Our round-up of the top tech stories from the weekend begins with news that German Chancellor Angela Merkel may have been under US surveillance for up to 10 years.
Merkel under surveillance by US for 10 years?
German Chancellor Angela Merkel may have been under US surveillance for up to 10 years, according to a report on The Verge.
“(US) President Barack Obama told Merkel that he was not aware her phone was being bugged, or he would have stopped it. However, he declined to say whether her phone had been monitored in the past. A separate report in Die Welt said the number of Merkel’s Nokia 6120 Slide was listed in leaked NSA (US National Security Agency) documents, although she’s since switched to a BlackBerry Z10 smartphone.
“The White House assured Merkel that her phone is not being tapped now. But today’s report suggests that the surveillance went back as far as 2002, when Merkel was the head of her political party, the Christian Democratic Union.” She became chancellor in 2005.
Thousands gather to protest surveillance
The Guardian reported that thousands of protesters had gathered outside the NSA’s Washington headquarters, where a statement from former CIA contractor and whistleblower Edward Snowden was read to the crowd. The gathering featured protesters from right across the entire political spectrum.
“Billed by organisers as ‘the largest rally yet to protest mass surveillance’, Stop Watching Us was sponsored by an unusually broad coalition of left- and right-wing groups, including everything from the American Civil Liberties Union, the Green Party, Color of Change and Daily Kos to the Libertarian Party, FreedomWorks and Young Americans for Liberty.
“The events began outside Union Station, a few blocks away from the Capitol. Props abounded, with a model drone hoisted by one member of the crowd and a large parachute carried by others. One member of the left-wing protest group Code Pink wore a large Barack Obama mascot head and carried around a cardboard camera. Organisers supplied placards reading ‘Stop Watching _____’, allowing protesters to fill in their own name – or other slogans and occasional profanities. Homemade signs were more colourful, reading ‘Don’t Tap Me, Bro’ ‘Yes, We Scan’ and ’No Snitching Allowed’.”
Pouring cold water on hyped IPOs
The New York Times appeared to play down the hype surrounding Twitter’s looming IPO after the social networking player set its stock price at between US$17 and US$20 a share last week, reminding the public it is one of 160 IPOs taking place this year in the US.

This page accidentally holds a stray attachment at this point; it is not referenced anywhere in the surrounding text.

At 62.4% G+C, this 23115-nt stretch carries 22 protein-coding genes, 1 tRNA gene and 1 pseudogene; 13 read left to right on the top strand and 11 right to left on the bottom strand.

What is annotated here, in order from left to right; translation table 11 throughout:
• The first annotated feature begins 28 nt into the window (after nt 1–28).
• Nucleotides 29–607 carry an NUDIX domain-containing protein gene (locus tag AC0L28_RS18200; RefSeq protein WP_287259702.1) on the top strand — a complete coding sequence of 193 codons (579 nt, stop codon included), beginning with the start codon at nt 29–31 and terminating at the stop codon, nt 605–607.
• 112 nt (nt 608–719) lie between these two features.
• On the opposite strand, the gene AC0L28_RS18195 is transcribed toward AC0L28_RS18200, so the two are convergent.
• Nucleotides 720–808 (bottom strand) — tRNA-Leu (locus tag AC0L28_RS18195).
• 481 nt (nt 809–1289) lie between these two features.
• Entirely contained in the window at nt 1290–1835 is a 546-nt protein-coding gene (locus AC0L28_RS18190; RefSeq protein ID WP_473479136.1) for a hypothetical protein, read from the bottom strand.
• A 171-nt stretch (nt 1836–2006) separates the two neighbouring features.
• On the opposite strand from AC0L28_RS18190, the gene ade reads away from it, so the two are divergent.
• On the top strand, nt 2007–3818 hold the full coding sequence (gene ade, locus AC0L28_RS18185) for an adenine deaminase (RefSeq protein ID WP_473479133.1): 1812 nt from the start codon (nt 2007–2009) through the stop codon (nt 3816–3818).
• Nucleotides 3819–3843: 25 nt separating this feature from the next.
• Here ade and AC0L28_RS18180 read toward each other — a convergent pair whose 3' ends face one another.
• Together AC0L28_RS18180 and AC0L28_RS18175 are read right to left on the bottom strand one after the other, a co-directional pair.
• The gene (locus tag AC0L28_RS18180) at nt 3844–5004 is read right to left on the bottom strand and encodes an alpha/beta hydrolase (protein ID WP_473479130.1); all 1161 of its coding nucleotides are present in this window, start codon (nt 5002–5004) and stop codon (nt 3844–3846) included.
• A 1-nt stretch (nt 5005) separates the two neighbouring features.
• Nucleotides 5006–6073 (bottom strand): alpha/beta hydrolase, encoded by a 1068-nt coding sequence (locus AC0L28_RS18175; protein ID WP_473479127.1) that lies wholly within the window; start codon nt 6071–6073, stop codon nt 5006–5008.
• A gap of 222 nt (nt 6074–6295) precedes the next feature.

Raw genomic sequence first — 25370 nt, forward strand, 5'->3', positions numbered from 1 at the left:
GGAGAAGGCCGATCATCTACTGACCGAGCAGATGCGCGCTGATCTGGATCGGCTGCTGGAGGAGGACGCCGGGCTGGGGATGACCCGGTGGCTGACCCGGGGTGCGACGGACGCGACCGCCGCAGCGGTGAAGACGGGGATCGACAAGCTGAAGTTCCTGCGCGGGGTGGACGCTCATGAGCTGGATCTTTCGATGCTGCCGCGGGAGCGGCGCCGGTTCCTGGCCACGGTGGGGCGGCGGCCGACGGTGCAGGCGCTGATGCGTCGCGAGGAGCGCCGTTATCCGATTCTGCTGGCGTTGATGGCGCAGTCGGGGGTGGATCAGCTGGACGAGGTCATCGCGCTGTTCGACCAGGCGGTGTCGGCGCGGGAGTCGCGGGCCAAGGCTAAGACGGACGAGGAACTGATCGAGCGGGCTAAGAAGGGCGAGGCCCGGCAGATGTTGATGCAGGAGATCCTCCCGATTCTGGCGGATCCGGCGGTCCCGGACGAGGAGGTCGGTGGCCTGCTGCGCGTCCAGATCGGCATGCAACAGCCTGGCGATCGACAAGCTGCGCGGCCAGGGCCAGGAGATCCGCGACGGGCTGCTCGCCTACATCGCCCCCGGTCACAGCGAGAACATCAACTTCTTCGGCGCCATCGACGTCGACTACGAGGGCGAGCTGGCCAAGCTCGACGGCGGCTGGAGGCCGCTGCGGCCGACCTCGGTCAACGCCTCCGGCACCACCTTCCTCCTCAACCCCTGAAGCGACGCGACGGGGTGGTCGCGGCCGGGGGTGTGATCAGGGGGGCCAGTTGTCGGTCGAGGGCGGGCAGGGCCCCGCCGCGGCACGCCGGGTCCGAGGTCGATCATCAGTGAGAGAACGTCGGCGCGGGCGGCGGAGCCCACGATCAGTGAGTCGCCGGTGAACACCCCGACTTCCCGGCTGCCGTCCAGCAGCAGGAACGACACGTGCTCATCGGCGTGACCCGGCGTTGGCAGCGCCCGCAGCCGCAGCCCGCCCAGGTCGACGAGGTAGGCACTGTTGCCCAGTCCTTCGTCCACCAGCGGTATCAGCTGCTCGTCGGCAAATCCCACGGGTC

“According to research from Fidelity Investments, the number of IPOs so far this year is up 40pc from the same point last year, and the dollar values of those offerings has increased 10pc. Of those offerings, the top 3 sectors were energy, financial services and healthcare companies. Technology was in fifth place, with just 12pc of the offerings.
“Twitter is the type of IPO that creates attention that others like USA Compression Partners, the first company to go public in 2013, or Evertec, the largest technology IPO of the year to date, cannot. (USA Compression makes equipment related to shale drilling; Evertec processes payments from Latin America.) And that might entice people to try to buy the stock without thinking it through.”
But just in case …
Reuters reported that the New York Stock Exchange on Saturday did a test run of Twitter’s highly anticipated market debut, as it seeks to avoid the types of problems that plagued Facebook’s initial public offering on rival NASDAQ.
“The NYSE was testing mainly for two things: To see if its systems could handle the amount of message traffic that might be generated by the IPO; and to make sure that once the IPO took place any firms that placed orders would promptly receive the reports telling them that their orders had been executed.
“It can also be seen as part of NYSE’s struggle with NASDAQ for supremacy in technology listings. Both exchanges vied to be home to Twitter’s stock, and many analysts said the trading disruptions that occurred on Facebook’s NASDAQ debut likely played to NYSE’s favour, as it tries to become the destination of choice for technology listings, something NASDAQ once dominated.”
These hackers are getting younger and younger
A 12-year-old Quebec boy is responsible for hacking several government and police websites during the student uprising in spring 2012, creating computer havoc and causing Cdn$60,000 damage, according to the Toronto Sun.
“Some sites were out of service for up to two days and the boy did it in the name of the activist/hacktivist group Anonymous.
“The Grade 5 student from the Montreal suburb of Notre-Dame-de-Grâce, whose actions were not politically motivated, traded pirated information to Anonymous for video games, court was told.”
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